Skip to main content
 
❮   Back to CX Home

A human-centered approach to government

Imagine if the U.S. government understood each of its services through the eyes of our customers. How might Federal agencies change their approach or better work together? How might citizens think differently about those services and their overall experience with government?

Our hypothesis is that a human-centered perspective can yield better results. Our team conducted three inter-agency research efforts to understand how customers navigate across multiple Federal agencies and even levels of government at specific moments in their lives. This can help to identify specific opportunities that are most meaningful to actual people to improve.

Learn more about this effort


Customer Life Moments

Thumbnail

Surviving a Natural Disaster

Those who have lived through a natural disaster are facing one of the most difficult experiences they’ve ever encountered: attending to their families’ most basic needs while experiencing trauma, stress, and multiple bureaucratic processes. In these most vulnerable moments, survivors expect the government to step up.

Learn More

Thumbnail

Transitioning to Adulthood

People with an intellectual disability and their families interact with agencies and organizations at the Federal, state, and local level year after year. It can be incredibly difficult to understand the full scope of what programs are available, who to go to for what, and to weave together the right supports; all at different life stages.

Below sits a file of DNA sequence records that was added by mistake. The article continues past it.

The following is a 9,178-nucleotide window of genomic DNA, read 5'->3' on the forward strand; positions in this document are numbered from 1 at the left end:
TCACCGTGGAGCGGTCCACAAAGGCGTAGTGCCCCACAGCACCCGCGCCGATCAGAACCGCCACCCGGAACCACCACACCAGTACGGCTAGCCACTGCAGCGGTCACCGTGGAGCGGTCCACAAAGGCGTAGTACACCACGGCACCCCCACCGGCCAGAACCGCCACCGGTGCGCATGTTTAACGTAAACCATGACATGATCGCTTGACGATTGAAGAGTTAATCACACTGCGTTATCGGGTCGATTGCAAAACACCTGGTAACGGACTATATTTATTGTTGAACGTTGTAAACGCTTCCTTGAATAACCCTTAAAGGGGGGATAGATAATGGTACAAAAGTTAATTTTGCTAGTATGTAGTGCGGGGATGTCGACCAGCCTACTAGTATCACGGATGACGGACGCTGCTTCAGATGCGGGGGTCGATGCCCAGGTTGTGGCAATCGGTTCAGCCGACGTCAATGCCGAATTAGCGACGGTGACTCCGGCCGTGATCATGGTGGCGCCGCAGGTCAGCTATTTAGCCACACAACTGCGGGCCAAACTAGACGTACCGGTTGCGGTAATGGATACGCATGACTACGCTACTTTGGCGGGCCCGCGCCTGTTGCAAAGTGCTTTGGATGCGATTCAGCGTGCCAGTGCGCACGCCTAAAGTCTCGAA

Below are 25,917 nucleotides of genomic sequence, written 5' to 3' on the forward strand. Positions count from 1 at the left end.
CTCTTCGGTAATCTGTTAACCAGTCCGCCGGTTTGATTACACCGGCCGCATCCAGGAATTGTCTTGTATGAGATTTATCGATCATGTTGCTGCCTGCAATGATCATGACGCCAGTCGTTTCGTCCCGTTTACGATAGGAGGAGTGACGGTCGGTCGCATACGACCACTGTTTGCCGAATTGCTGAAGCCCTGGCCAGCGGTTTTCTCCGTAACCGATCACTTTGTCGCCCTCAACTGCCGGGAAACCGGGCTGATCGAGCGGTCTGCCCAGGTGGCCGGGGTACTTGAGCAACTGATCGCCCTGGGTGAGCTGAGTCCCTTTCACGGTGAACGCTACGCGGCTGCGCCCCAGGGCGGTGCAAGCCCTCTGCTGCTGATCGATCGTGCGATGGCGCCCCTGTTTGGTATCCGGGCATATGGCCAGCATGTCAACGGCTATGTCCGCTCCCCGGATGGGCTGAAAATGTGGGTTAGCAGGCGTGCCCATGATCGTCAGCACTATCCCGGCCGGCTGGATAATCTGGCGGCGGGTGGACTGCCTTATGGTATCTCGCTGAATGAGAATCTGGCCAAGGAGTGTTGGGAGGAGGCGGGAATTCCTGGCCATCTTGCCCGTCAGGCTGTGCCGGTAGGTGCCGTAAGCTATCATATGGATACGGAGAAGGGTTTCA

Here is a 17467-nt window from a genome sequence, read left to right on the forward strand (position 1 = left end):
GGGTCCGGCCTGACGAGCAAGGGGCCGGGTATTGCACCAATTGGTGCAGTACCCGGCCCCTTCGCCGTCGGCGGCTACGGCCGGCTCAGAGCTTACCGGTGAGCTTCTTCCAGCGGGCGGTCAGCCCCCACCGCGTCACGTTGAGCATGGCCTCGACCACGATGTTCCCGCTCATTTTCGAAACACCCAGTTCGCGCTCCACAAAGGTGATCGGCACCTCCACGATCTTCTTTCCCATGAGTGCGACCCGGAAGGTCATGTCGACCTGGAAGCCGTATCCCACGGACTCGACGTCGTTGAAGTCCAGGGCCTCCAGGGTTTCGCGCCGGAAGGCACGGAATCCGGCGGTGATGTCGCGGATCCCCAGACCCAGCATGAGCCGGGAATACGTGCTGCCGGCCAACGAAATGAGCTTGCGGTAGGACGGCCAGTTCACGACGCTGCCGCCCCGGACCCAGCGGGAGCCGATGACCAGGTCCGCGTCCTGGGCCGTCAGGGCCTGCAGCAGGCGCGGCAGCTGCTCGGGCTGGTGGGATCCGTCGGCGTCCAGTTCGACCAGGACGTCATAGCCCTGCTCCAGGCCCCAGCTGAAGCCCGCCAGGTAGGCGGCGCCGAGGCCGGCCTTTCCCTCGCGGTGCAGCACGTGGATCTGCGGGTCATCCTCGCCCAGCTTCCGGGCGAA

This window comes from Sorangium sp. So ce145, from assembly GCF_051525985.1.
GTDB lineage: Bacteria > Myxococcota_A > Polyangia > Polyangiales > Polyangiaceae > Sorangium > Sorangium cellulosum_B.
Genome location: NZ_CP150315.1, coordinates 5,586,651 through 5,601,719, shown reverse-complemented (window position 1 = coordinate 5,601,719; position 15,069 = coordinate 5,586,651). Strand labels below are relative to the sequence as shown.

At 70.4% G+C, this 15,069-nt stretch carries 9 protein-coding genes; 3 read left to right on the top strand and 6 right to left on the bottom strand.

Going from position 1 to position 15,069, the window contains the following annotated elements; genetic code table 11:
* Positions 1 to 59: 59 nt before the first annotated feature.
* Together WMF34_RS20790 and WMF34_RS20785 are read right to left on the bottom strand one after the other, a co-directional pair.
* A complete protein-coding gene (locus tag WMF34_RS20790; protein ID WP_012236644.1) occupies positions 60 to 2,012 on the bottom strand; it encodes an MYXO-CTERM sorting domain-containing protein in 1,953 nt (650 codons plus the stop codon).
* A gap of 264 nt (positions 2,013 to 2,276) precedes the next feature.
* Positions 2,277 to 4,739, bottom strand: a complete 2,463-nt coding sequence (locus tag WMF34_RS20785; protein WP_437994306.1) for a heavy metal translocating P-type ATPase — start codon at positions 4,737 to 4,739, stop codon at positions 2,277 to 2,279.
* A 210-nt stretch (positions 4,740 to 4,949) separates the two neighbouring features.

Learn More

Thumbnail

Seeking Employment after Service

Each year, approximately 200,000 service members leave the military. Employment statistics have continued to improve, but there is more to understand to improve the rates of those that find a career that is satisfying, has potential for development and higher wages, and recognizes valuable skills veterans have.

Learn More

About Journey Maps

Thumbnail

What is a journey map and how do you read it?

Journey maps serve as a summary of voices of actual people and represent their experiences at points along a series of steps across some time period. When reading a journey map, the actions at the core of the image show high-level steps along the journey, while the other elements reveal research insights that can inform opportunities for improvement.

Thumbnail

What is the purpose of a journey map?

The Federal Customer Experience team, led by the Office of Management and Budget, partnered with 10+ agencies for a human-centered approach to improving critical moments in our customers’ lives. The research and production of these maps can help to align our collective understanding of how a service delivery system is experienced by the public. Through identifying common barriers, we can improve coordinating efforts across the Federal government.

Thumbnail

How will this journey map be used?

Although it’s difficult to re-design complex delivery systems, specific barriers along a journey can indicate areas that matter most to the people we serve. The journeys above show that more broad interagency efforts (e.g., on “veterans employment”) can be slower to deliver changes than scoped challenge areas (e.g., “better connecting job searching platforms”). We plan to form interagency design teams that convene experts to prototype and test solutions for streamlining services.